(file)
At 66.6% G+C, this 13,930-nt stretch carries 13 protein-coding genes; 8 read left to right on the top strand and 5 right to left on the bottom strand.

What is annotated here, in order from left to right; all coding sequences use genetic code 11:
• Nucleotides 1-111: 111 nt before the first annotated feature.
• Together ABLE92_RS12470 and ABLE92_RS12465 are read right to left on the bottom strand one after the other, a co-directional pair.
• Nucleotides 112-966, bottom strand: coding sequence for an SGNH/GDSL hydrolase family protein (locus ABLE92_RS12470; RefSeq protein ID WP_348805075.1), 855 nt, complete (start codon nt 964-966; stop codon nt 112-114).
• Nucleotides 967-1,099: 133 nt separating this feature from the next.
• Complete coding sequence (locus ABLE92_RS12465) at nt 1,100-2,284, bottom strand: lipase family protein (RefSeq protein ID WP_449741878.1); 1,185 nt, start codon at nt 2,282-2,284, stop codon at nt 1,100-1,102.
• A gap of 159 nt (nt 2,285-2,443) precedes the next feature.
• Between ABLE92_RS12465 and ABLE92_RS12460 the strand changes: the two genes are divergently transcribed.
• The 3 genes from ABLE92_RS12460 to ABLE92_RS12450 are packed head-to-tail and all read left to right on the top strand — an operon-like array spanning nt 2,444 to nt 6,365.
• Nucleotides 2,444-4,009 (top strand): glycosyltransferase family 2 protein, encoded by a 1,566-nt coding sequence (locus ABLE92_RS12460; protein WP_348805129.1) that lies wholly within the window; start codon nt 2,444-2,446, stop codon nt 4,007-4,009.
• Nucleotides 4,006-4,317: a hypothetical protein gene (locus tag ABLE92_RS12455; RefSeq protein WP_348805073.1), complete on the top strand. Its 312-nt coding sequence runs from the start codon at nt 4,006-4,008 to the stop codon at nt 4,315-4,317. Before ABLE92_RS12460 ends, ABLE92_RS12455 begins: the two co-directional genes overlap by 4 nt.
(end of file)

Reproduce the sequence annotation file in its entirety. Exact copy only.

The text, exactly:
At 66.6% G+C, this 13,930-nt stretch carries 13 protein-coding genes; 8 read left to right on the top strand and 5 right to left on the bottom strand.

What is annotated here, in order from left to right; all coding sequences use genetic code 11:
• Nucleotides 1-111: 111 nt before the first annotated feature.
• Together ABLE92_RS12470 and ABLE92_RS12465 are read right to left on the bottom strand one after the other, a co-directional pair.
• Nucleotides 112-966, bottom strand: coding sequence for an SGNH/GDSL hydrolase family protein (locus ABLE92_RS12470; RefSeq protein ID WP_348805075.1), 855 nt, complete (start codon nt 964-966; stop codon nt 112-114).
• Nucleotides 967-1,099: 133 nt separating this feature from the next.
• Complete coding sequence (locus ABLE92_RS12465) at nt 1,100-2,284, bottom strand: lipase family protein (RefSeq protein ID WP_449741878.1); 1,185 nt, start codon at nt 2,282-2,284, stop codon at nt 1,100-1,102.
• A gap of 159 nt (nt 2,285-2,443) precedes the next feature.
• Between ABLE92_RS12465 and ABLE92_RS12460 the strand changes: the two genes are divergently transcribed.
• The 3 genes from ABLE92_RS12460 to ABLE92_RS12450 are packed head-to-tail and all read left to right on the top strand — an operon-like array spanning nt 2,444 to nt 6,365.
• Nucleotides 2,444-4,009 (top strand): glycosyltransferase family 2 protein, encoded by a 1,566-nt coding sequence (locus ABLE92_RS12460; protein WP_348805129.1) that lies wholly within the window; start codon nt 2,444-2,446, stop codon nt 4,007-4,009.
• Nucleotides 4,006-4,317: a hypothetical protein gene (locus tag ABLE92_RS12455; RefSeq protein WP_348805073.1), complete on the top strand. Its 312-nt coding sequence runs from the start codon at nt 4,006-4,008 to the stop codon at nt 4,315-4,317. Before ABLE92_RS12460 ends, ABLE92_RS12455 begins: the two co-directional genes overlap by 4 nt.